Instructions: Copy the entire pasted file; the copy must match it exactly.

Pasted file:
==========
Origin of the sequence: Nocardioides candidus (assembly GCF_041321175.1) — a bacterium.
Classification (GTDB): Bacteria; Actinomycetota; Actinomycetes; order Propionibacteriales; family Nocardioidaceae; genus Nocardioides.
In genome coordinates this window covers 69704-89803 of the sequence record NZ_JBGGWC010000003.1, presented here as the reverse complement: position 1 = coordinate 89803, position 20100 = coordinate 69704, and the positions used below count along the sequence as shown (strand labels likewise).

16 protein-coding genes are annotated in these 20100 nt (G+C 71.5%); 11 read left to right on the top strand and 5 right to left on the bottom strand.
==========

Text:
Origin of the sequence: Nocardioides candidus (assembly GCF_041321175.1) — a bacterium.
Classification (GTDB): Bacteria; Actinomycetota; Actinomycetes; order Propionibacteriales; family Nocardioidaceae; genus Nocardioides.
In genome coordinates this window covers 69704-89803 of the sequence record NZ_JBGGWC010000003.1, presented here as the reverse complement: position 1 = coordinate 89803, position 20100 = coordinate 69704, and the positions used below count along the sequence as shown (strand labels likewise).

16 protein-coding genes are annotated in these 20100 nt (G+C 71.5%); 11 read left to right on the top strand and 5 right to left on the bottom strand.